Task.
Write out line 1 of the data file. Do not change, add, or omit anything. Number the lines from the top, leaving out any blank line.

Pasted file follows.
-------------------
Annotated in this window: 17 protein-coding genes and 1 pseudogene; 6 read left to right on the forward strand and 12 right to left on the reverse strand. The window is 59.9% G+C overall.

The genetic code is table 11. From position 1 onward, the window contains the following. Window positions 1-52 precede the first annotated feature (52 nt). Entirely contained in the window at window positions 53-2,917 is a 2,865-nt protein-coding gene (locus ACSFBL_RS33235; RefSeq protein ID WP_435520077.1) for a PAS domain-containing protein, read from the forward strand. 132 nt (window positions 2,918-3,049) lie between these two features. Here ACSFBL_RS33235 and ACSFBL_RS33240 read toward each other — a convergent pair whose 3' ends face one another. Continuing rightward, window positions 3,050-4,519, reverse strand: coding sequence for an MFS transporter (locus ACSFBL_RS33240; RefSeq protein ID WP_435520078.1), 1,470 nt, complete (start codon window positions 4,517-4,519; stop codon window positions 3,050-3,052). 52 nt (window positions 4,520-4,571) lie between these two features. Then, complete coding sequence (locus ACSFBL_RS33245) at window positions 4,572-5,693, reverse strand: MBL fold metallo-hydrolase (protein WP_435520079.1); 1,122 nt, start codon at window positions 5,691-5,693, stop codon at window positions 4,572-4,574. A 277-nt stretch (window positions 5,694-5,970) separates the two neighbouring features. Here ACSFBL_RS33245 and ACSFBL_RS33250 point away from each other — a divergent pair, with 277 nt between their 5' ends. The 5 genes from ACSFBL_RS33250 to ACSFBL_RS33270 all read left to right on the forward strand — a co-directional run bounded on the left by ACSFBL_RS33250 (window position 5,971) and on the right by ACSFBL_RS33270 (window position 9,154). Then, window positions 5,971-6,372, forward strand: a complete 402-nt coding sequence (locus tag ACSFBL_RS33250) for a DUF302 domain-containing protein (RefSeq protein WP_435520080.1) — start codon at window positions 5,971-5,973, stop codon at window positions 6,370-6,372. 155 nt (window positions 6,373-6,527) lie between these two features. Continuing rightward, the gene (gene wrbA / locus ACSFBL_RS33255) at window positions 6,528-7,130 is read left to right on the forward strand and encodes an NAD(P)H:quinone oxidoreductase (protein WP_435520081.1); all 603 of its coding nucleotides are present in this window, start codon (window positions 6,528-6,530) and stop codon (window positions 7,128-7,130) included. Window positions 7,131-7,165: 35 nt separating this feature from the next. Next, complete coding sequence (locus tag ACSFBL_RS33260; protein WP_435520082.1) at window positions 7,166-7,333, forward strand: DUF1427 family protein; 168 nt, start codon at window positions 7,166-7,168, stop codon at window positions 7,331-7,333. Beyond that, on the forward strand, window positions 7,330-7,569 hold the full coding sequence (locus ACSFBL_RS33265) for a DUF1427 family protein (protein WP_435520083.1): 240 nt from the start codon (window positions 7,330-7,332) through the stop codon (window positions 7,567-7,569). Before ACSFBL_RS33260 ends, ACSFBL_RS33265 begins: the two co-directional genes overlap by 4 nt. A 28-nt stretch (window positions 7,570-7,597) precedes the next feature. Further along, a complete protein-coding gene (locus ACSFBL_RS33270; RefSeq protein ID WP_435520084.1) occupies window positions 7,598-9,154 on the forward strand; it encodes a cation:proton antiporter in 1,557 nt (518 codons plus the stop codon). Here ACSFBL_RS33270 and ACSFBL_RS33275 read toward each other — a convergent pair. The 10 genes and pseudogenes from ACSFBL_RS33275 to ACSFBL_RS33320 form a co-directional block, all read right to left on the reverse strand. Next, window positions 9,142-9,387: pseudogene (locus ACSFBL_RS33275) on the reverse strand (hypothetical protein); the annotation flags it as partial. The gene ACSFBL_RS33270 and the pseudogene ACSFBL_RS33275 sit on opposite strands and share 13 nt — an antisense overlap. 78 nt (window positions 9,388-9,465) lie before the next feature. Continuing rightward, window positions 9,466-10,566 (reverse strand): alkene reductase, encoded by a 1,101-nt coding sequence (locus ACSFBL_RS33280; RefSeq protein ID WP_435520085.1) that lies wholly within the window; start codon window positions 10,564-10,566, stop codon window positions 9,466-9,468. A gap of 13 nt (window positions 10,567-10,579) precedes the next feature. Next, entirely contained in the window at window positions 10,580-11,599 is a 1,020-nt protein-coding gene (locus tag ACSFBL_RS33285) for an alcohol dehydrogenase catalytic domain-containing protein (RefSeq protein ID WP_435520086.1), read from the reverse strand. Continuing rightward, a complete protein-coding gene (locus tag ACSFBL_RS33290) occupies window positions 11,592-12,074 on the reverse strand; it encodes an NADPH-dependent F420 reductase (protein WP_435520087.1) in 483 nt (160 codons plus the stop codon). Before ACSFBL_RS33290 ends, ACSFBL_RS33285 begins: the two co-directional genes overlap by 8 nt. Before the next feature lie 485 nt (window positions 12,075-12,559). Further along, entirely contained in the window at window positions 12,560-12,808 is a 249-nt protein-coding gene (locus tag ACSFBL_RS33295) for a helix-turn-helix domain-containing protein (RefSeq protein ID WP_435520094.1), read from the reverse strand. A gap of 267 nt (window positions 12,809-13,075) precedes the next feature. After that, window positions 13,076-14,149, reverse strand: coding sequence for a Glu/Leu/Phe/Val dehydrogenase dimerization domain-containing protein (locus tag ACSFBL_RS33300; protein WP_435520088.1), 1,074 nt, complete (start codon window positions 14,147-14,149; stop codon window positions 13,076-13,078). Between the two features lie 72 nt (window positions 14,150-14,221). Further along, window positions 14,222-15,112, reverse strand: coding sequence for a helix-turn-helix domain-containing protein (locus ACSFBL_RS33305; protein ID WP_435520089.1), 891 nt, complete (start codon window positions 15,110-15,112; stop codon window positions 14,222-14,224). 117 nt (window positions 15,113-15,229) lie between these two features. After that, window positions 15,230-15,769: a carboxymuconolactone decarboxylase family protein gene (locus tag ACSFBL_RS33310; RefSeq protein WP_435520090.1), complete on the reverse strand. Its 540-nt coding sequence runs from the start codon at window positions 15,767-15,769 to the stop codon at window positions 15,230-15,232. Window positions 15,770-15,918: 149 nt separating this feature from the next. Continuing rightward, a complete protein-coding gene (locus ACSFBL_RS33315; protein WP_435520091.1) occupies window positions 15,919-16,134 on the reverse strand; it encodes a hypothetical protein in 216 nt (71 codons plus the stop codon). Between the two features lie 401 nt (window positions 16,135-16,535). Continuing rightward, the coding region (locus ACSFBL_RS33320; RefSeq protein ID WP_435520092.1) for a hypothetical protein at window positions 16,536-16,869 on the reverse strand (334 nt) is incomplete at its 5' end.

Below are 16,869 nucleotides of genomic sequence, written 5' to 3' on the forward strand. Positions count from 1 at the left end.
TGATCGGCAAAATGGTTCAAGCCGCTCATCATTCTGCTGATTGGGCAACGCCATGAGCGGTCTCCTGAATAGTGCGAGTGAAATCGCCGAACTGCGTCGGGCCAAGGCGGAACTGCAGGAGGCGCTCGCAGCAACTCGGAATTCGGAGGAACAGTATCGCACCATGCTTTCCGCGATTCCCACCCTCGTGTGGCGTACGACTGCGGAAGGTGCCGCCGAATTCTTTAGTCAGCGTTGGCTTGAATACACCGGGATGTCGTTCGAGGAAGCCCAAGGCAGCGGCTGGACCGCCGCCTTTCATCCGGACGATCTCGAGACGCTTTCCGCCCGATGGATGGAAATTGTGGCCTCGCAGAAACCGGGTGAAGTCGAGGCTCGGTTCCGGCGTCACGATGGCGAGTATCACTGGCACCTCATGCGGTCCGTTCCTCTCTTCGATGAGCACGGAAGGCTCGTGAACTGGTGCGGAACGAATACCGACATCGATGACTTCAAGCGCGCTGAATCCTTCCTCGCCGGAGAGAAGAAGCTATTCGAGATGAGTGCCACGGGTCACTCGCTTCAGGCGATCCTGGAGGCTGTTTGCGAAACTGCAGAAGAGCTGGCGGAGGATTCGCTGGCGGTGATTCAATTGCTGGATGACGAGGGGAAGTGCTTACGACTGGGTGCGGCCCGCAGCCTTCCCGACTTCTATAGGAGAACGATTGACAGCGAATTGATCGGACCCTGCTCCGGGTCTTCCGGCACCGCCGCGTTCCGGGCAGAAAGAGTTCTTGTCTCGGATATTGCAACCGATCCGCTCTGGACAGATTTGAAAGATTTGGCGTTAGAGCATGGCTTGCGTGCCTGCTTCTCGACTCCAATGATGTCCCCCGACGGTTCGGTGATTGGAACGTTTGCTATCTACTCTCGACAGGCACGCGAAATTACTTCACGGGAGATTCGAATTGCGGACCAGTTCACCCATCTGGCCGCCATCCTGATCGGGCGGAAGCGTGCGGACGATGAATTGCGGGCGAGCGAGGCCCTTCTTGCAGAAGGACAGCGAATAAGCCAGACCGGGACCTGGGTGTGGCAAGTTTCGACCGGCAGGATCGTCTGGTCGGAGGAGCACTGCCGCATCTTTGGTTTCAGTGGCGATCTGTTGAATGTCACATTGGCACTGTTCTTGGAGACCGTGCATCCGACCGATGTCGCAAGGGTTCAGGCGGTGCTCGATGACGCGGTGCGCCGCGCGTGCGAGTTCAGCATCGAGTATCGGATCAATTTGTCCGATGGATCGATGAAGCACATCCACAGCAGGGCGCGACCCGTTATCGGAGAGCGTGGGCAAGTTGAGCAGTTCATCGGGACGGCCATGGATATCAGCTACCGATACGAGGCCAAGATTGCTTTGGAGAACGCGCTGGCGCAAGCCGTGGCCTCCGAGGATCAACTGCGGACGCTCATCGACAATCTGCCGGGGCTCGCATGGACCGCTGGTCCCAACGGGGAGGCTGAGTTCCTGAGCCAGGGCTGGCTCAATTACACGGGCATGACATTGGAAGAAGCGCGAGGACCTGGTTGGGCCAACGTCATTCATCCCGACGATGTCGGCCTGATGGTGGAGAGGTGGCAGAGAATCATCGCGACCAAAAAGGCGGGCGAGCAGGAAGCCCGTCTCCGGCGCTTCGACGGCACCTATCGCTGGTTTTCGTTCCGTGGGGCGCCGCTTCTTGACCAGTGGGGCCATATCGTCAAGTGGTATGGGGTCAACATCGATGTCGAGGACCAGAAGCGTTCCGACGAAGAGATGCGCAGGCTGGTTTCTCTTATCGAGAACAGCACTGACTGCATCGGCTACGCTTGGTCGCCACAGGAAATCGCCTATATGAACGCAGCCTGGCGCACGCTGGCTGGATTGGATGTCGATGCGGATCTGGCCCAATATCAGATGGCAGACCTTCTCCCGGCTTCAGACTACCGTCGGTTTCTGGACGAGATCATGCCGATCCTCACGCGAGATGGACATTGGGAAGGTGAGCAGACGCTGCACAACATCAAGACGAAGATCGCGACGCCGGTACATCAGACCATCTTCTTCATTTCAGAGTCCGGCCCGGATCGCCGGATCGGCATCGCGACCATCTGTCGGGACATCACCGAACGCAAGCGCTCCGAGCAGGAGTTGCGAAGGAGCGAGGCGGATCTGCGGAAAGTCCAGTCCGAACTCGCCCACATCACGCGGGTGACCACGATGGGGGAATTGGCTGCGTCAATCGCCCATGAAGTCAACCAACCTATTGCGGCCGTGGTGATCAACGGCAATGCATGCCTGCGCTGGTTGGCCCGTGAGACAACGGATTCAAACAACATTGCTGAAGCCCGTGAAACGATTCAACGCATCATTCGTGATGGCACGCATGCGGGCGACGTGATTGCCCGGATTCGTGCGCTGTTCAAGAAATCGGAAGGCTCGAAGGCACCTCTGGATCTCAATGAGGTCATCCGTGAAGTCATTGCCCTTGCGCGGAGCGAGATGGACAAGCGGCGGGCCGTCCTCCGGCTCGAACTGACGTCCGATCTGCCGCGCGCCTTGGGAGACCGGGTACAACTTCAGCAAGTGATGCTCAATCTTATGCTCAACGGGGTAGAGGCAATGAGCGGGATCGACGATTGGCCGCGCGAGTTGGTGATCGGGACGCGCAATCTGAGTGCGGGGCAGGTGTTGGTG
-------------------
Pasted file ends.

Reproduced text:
Annotated in this window: 17 protein-coding genes and 1 pseudogene; 6 read left to right on the forward strand and 12 right to left on the reverse strand. The window is 59.9% G+C overall.